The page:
upon power. By the exercise of The rise of the British World-Em- power families have grown into tribes, pire has been similar to that of all tribes into States, and States into emother States and Empires, and only pires. The word "Power" happily expresses the essence of the State, for soon as the connection between the the State is not only founded upon various parts of the Empire can be power but is power. Power is the severed at will by a Power supreme on only valid title by which a nation holds the sea, the British Empire exists only its possessions, and only by power can by permission of that Power. Interit retain them. That is the law of imperial trade in peace would be at the Nature and the law of history. The mercy of that nation which rules the fate of nations depends therefore sea, and which conceivably might inchiefly on their strength and on their terfere with the free flow of inter-imfitness for facing the universal strug. perial trade with the object of benefitgle for existence, and wars will hardlying its own citizens. A State supreme be abolished by international agree on the sea might, therefore, drain the ment unless the universal law of the British Empire of its wealth by naristruggle for existence and the sur- gation laws and wanton fiscal interfervival of the fittest and strongest be ence against which diplomatic protests previously abrogated. It is true that might prove unavailing. If the British the prophet tells us “They shall beat Empire should be engaged in war their swords into ploughshares, and with a third Power, concerted action their spears into pruning-hooks: nation and mutual assistance would become shall not lift up sword against uation, impossible for the members of the Emneither shall they learn war any pire except by the permission of the more", but he shrewdly adds that that supreme naval Power, and our poshappy event will come to pass only “in sessions would inevitably, one by one, the last days," and these are not yet. fall to the nation supreme on the sea,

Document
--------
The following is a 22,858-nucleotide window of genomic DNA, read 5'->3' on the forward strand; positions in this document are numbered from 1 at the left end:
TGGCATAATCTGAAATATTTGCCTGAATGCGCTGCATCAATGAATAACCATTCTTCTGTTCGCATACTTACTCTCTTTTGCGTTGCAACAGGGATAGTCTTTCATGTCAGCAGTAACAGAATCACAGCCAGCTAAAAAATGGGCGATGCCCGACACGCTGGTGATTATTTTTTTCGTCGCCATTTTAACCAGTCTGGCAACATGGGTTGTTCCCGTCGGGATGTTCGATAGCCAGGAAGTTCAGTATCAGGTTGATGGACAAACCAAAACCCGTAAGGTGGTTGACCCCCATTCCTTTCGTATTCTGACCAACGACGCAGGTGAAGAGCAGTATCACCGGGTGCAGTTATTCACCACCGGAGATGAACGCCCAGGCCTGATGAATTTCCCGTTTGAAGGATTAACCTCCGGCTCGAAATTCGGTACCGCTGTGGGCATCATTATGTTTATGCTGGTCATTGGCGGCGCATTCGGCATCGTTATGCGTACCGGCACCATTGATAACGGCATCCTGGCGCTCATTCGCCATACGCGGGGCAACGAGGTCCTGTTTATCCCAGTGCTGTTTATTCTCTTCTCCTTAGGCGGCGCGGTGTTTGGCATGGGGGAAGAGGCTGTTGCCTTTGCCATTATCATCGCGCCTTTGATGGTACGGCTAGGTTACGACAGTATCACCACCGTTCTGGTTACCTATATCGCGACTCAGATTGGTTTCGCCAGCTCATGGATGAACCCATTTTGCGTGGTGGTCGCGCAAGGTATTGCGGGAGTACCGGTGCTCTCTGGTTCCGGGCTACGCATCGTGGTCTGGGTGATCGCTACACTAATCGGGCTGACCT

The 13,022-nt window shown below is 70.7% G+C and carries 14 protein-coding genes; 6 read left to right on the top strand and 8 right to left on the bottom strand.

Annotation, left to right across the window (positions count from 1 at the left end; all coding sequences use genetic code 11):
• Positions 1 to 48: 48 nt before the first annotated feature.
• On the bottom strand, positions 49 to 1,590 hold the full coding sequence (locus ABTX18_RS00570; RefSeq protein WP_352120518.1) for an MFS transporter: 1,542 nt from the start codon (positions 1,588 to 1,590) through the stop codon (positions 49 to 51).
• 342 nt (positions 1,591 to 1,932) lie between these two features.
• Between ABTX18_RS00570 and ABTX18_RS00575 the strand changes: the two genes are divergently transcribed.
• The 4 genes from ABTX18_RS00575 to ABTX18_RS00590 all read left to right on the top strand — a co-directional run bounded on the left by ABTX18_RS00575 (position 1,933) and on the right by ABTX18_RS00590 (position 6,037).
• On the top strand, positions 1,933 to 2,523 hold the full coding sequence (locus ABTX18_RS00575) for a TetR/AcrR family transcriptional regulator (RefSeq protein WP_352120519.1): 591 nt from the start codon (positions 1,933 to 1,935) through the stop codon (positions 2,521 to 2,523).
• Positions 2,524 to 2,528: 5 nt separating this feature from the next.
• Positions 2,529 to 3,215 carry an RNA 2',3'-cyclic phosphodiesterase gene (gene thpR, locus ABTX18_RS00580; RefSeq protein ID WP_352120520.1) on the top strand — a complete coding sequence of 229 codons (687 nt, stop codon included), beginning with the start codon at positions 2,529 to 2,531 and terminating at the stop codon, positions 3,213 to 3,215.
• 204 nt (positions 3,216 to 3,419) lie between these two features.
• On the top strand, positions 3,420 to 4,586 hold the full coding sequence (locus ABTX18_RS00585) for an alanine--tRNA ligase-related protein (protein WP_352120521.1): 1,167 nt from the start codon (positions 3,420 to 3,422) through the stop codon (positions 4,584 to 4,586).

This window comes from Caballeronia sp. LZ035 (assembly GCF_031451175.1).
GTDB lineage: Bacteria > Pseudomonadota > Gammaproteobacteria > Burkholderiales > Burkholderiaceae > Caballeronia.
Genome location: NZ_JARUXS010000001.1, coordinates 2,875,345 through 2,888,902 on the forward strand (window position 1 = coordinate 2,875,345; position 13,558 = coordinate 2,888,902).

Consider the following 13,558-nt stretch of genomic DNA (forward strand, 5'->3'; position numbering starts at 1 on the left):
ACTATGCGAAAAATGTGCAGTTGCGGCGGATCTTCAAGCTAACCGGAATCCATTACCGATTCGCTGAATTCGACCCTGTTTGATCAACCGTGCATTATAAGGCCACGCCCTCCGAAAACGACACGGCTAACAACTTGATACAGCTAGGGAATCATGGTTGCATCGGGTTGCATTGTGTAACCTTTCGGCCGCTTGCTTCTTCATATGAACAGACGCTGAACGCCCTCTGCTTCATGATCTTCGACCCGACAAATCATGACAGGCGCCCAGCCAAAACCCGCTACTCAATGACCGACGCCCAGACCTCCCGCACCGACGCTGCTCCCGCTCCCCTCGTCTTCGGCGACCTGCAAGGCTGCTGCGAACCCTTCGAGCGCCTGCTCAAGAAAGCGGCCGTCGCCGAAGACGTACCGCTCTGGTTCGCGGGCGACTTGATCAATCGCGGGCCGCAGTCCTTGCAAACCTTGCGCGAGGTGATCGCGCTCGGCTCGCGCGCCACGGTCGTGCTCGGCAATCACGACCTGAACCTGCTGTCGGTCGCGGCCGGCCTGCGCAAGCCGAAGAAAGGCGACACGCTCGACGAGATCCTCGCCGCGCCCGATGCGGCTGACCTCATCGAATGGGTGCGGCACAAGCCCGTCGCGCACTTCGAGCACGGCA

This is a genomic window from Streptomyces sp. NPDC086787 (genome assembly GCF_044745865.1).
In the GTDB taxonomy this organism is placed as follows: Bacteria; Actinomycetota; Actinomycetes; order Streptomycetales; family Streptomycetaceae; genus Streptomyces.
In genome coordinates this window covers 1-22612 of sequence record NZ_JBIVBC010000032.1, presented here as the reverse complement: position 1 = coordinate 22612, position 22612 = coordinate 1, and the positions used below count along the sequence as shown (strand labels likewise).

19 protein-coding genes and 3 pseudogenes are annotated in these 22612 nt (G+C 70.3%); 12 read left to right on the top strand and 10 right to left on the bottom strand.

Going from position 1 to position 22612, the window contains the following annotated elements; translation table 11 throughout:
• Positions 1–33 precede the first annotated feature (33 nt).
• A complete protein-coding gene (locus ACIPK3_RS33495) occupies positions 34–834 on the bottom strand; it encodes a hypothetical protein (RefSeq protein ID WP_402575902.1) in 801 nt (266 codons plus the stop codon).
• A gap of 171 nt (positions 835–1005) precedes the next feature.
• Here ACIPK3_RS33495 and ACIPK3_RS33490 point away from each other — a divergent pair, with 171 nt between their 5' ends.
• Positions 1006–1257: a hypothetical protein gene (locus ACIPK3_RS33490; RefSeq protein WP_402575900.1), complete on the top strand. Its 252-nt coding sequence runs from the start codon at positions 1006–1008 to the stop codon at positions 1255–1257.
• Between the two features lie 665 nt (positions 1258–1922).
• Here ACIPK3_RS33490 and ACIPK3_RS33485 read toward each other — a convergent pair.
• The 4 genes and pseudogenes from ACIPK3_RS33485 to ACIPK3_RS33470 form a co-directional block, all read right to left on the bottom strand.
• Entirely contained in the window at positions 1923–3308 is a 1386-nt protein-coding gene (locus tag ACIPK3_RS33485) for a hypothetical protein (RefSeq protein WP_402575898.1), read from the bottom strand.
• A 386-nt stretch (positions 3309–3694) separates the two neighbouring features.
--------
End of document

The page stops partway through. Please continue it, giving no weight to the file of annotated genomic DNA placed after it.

In Lord Bacon's words, "For Em- which alone would be able, econompire and greatness it importetl: most ically and militarily, to protect them, that a nation do profess arms as and which would be able to acquire their principal honor, study, and oc- them at its leisure either by war or by cupation.” The great commercial economic or diplomatic pressure. With world-empires of the past from the disappearance of British naval suPhænicia to the Dutch world-em- premacy the British Empire would expire have been conquered and have ist merely on sufferance, and Great declined and decayed because they Britain could keep only that portion neglected cultivating their strength of her oversea trade and those of her and providing in time for their de- colonies which the supreme naval fence. May not the loosely jointed Power would allow her to retain. and ill-organized British Empire have Like Spain and Portugal, Great Brita fate similar to that of its great prede- ain would be deprived of her most cessors, and may we not, if we recog valuable possessions and be left only nize that possibility in time, take in with those which would not be worth time the necessary steps to guard our the taking. Therefore the end of Britselves against such a calamity ?
ish naval supremacy would certainly The maintenance of naval supremacy mean the end of the British Empire. is an absolute necessity for the de. Hence the most important question fence of the British Empire, for it can arises, Will Great Britain be able to hardly be doubted that the disappear continue maintaining her naval suance of our naval supremacy would premacy? inevitably, and very speedily, be fol- Our naval policy is at present based lowed by the peaceful dissolution or by upon the two-Power standard. Great the violent break-up of the Empire. As Britain endeavors to maintain a fleet